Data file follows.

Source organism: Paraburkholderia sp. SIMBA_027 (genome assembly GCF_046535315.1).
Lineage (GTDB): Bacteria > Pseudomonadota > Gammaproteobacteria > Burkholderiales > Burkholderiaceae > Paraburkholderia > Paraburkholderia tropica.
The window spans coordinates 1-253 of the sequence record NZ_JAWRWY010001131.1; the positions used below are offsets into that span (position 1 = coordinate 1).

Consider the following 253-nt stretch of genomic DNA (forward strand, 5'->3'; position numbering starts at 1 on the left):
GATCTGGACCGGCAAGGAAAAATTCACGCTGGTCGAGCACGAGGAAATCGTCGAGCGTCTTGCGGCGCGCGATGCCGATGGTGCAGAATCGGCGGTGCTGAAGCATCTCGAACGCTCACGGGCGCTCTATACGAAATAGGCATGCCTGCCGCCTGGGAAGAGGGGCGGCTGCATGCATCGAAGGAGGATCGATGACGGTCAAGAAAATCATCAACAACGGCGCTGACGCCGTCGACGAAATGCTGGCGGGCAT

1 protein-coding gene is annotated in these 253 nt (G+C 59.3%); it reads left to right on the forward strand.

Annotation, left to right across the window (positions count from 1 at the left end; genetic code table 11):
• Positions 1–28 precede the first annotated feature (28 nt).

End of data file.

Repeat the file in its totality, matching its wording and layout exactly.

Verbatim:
Source organism: Paraburkholderia sp. SIMBA_027 (genome assembly GCF_046535315.1).
Lineage (GTDB): Bacteria > Pseudomonadota > Gammaproteobacteria > Burkholderiales > Burkholderiaceae > Paraburkholderia > Paraburkholderia tropica.
The window spans coordinates 1-253 of the sequence record NZ_JAWRWY010001131.1; the positions used below are offsets into that span (position 1 = coordinate 1).

Consider the following 253-nt stretch of genomic DNA (forward strand, 5'->3'; position numbering starts at 1 on the left):
GATCTGGACCGGCAAGGAAAAATTCACGCTGGTCGAGCACGAGGAAATCGTCGAGCGTCTTGCGGCGCGCGATGCCGATGGTGCAGAATCGGCGGTGCTGAAGCATCTCGAACGCTCACGGGCGCTCTATACGAAATAGGCATGCCTGCCGCCTGGGAAGAGGGGCGGCTGCATGCATCGAAGGAGGATCGATGACGGTCAAGAAAATCATCAACAACGGCGCTGACGCCGTCGACGAAATGCTGGCGGGCAT

1 protein-coding gene is annotated in these 253 nt (G+C 59.3%); it reads left to right on the forward strand.

Annotation, left to right across the window (positions count from 1 at the left end; genetic code table 11):
• Positions 1–28 precede the first annotated feature (28 nt).